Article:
Yesterday I was walking my dog, Hamish Macbeth by a small dog park in our neighborhood when a dog who looked exactly like Hamish ran up to the fence and started to bark at Hamish.
When I say he looked like Hamish I mean he looked exactly like Hamish- the same smooth rounded brow, the same build ( Hamish is a bit more on the buff side, he’s pretty athletic ) the same dark brown coat with just a touch of a gold reddish tint that only comes out under bright lights.
If they stood side by side you’d have a hard time telling them apart.
The difference was, Hamish’s twin was mean and I’m pretty sure that meanness came from a lack of confidence and fear.
The dog that looked like Hamish tried to jam his muzzle through the fence. He backed up, ran at the fence again and snapped and growled.
I told Hamish to sit. I told him to ” look ” and his eyes went straight to my face.
Hamish’s twin continued to melt down.
” Give us five minutes.” the man with the dog said- he meant that me and Hamish would have to wait for them to finish using the little park. ” My dog won’t back down.”
There was no mistaking it. The man was bragging. He was proud of his dog’s behavior.
His dog was wearing a pinch collar- no judgment, I used the same one until I learned to help Hamish not pull so hard on his leash- he was about a year at the time and we used it for less then two months.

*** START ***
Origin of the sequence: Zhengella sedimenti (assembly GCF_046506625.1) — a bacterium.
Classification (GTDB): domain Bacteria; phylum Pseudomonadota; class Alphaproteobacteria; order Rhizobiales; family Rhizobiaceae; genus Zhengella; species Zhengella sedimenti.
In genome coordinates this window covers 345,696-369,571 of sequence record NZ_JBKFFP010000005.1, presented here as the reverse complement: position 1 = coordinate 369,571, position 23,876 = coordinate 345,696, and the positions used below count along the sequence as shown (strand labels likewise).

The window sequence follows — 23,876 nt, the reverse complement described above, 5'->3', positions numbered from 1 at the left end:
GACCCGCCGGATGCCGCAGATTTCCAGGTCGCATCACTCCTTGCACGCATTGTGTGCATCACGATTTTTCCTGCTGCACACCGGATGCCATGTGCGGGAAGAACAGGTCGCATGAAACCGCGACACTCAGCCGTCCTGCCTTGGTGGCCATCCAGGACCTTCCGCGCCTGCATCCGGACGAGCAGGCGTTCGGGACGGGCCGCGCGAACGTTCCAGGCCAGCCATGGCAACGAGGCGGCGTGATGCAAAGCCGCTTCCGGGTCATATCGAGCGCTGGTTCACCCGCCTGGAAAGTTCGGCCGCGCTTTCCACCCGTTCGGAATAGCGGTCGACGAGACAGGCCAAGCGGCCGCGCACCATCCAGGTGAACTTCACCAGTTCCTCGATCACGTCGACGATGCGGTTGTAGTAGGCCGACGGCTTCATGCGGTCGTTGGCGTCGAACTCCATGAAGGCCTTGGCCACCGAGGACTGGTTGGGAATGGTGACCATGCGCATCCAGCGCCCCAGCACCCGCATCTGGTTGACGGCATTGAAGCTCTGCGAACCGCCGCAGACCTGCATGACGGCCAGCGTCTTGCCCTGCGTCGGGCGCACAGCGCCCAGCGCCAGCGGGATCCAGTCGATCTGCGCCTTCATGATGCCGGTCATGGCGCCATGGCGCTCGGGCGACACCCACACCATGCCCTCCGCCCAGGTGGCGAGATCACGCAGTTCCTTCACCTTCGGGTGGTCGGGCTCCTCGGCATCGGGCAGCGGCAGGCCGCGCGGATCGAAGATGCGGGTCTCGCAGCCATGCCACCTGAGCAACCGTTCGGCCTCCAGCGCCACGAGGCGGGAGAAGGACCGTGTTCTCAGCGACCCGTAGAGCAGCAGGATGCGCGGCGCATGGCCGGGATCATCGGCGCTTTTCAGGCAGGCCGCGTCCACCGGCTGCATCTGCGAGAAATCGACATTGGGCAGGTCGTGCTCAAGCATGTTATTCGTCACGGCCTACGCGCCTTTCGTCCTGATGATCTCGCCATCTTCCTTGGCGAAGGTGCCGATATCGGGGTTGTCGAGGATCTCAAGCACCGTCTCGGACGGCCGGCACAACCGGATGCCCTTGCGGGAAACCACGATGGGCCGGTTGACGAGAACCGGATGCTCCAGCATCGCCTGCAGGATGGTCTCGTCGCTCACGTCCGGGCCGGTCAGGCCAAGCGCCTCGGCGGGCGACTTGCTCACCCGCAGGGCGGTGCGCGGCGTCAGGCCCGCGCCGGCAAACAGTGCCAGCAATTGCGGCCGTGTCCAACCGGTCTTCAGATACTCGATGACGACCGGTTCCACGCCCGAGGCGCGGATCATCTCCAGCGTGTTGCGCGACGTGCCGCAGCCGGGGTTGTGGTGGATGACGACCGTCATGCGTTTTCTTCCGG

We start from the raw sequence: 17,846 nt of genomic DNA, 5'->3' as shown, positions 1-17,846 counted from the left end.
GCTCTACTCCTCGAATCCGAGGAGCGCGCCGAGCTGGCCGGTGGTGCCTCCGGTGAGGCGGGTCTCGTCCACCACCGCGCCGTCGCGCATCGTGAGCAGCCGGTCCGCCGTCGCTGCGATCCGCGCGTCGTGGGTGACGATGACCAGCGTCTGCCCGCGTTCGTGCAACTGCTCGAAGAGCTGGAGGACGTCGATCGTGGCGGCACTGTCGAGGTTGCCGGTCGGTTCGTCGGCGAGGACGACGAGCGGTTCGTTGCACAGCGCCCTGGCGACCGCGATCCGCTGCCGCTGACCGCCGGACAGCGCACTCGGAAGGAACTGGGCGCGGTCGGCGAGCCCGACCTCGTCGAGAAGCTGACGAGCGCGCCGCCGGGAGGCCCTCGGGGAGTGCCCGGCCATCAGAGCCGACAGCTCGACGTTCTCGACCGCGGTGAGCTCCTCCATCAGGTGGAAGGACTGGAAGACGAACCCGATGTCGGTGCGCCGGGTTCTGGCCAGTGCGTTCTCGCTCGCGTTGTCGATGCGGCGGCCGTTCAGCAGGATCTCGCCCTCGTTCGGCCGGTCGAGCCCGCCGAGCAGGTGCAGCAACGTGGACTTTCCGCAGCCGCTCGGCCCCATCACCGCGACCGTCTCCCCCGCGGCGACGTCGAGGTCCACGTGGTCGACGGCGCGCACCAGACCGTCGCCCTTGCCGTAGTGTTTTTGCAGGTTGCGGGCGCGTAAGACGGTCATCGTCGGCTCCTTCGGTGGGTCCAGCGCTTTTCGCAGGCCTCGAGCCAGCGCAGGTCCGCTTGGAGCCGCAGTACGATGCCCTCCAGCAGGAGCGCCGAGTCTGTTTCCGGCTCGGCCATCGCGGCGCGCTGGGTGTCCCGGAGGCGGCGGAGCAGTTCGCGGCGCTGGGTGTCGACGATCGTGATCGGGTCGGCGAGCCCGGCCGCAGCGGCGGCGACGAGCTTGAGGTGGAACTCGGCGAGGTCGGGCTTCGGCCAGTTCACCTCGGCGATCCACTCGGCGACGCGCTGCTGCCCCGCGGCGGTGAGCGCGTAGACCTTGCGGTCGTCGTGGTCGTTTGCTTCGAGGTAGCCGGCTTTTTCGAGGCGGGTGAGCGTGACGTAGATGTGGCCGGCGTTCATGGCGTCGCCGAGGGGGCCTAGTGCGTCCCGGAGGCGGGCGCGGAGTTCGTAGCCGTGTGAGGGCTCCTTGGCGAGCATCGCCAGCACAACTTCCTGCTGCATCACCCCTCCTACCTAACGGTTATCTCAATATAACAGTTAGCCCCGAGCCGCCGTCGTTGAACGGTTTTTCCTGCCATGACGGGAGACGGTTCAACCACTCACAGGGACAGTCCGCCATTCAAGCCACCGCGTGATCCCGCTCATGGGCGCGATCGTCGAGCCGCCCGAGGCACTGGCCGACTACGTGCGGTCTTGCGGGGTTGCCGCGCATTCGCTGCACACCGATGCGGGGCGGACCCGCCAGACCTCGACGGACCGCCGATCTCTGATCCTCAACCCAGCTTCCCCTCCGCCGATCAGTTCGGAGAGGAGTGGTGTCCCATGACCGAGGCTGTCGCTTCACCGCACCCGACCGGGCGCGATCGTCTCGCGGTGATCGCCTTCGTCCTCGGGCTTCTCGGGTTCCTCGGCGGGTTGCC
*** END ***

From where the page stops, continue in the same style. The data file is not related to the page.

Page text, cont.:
The other dog’s collar was too tight.
I’m guessing this dog was wearing it because there was handling issues.
Hamish’s collar and harness are a little worn out and a bit too loose. He’s good when we are out walking because he knows what to do, so I’ve been slow on replacing them.
When I was sure I had his full attention I said. ” Hamish. Walk.” And Hamish walked along and the dog followed us snapping and barking the entire length of the fence.
Hamish had his ‘job’ to do so his twin was off of his radar.
I took one more look to make sure- this dog and Hamish had the same exact face. It was uncanny.
But that’s where the resemblance ended.
Hamish’s eyes glow, they shine when he’s happy. That’s how my boy gets away with getting things like cookies and snacks from our visitors when they think I’m not looking, why strangers want pet him and when he used to jump I had a hard time breaking him of that habit because people were likely to laugh at him then to get angry or scared.
It did tug at my heart.
If that dog on the other side of the fence had been raised differently he wouldn’t have acted the way he did at the fence.
When Hamish and I were on the other side of the street the man took his dog out of the fenced area and his dog lunged, barking and snapping at a dog that walked by them. He barked at a ball that rolled down the hill towards them and he started to bark again when a car door slammed.
I looked down at my great dog- his tail was wagging, he was trotting , he knew he had followed his instructions from me to a ” T” and he was enjoying the moment.
Then I had a thought that shook me.
What if that man had somehow ended up with Hamish and I had ended up with his dog?
Hamish would have been on the other side of that fence- angry and scared and intimidating enough that people wouldn’t have wanted to get close to him.
Nobody would have ever known that this kind-hearted, happy go lucky dog was wrapped up in all of that aggressive behavior.
The world would have been a little less loving and fun without a happy Hamish in it.
My heart broke a little for that dog who looks like my boy because I’m sure he just doesn’t just look like Hamish.
I knew he could have been like him too.